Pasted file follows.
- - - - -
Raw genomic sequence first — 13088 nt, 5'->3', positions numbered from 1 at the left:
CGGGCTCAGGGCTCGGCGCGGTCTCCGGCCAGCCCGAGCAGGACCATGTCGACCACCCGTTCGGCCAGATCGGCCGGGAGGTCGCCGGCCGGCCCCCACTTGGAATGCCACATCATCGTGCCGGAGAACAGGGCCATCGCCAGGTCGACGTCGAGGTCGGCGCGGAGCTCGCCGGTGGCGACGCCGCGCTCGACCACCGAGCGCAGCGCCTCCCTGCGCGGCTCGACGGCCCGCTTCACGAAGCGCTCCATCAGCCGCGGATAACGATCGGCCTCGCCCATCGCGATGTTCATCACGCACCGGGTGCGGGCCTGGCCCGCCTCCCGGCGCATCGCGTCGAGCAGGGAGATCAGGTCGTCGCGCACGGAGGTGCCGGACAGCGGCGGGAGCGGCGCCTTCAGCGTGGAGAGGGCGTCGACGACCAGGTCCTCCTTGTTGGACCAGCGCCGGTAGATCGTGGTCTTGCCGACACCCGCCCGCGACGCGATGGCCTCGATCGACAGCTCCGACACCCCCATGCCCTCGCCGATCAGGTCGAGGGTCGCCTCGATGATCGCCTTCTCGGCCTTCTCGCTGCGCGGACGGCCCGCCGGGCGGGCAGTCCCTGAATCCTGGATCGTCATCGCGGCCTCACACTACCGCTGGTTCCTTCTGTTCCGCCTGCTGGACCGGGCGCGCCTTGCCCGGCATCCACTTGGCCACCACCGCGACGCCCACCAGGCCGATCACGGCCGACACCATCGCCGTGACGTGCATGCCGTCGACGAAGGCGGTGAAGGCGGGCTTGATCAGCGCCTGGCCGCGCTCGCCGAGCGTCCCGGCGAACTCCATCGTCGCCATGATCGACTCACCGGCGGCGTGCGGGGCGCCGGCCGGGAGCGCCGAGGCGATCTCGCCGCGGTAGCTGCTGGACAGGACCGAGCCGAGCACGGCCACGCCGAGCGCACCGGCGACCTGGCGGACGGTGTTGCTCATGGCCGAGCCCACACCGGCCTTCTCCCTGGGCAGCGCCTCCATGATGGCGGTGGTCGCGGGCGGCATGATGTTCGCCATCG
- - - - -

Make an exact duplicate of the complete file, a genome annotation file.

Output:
Raw genomic sequence first — 13088 nt, 5'->3', positions numbered from 1 at the left:
CGGGCTCAGGGCTCGGCGCGGTCTCCGGCCAGCCCGAGCAGGACCATGTCGACCACCCGTTCGGCCAGATCGGCCGGGAGGTCGCCGGCCGGCCCCCACTTGGAATGCCACATCATCGTGCCGGAGAACAGGGCCATCGCCAGGTCGACGTCGAGGTCGGCGCGGAGCTCGCCGGTGGCGACGCCGCGCTCGACCACCGAGCGCAGCGCCTCCCTGCGCGGCTCGACGGCCCGCTTCACGAAGCGCTCCATCAGCCGCGGATAACGATCGGCCTCGCCCATCGCGATGTTCATCACGCACCGGGTGCGGGCCTGGCCCGCCTCCCGGCGCATCGCGTCGAGCAGGGAGATCAGGTCGTCGCGCACGGAGGTGCCGGACAGCGGCGGGAGCGGCGCCTTCAGCGTGGAGAGGGCGTCGACGACCAGGTCCTCCTTGTTGGACCAGCGCCGGTAGATCGTGGTCTTGCCGACACCCGCCCGCGACGCGATGGCCTCGATCGACAGCTCCGACACCCCCATGCCCTCGCCGATCAGGTCGAGGGTCGCCTCGATGATCGCCTTCTCGGCCTTCTCGCTGCGCGGACGGCCCGCCGGGCGGGCAGTCCCTGAATCCTGGATCGTCATCGCGGCCTCACACTACCGCTGGTTCCTTCTGTTCCGCCTGCTGGACCGGGCGCGCCTTGCCCGGCATCCACTTGGCCACCACCGCGACGCCCACCAGGCCGATCACGGCCGACACCATCGCCGTGACGTGCATGCCGTCGACGAAGGCGGTGAAGGCGGGCTTGATCAGCGCCTGGCCGCGCTCGCCGAGCGTCCCGGCGAACTCCATCGTCGCCATGATCGACTCACCGGCGGCGTGCGGGGCGCCGGCCGGGAGCGCCGAGGCGATCTCGCCGCGGTAGCTGCTGGACAGGACCGAGCCGAGCACGGCCACGCCGAGCGCACCGGCGACCTGGCGGACGGTGTTGCTCATGGCCGAGCCCACACCGGCCTTCTCCCTGGGCAGCGCCTCCATGATGGCGGTGGTCGCGGGCGGCATGATGTTCGCCATCG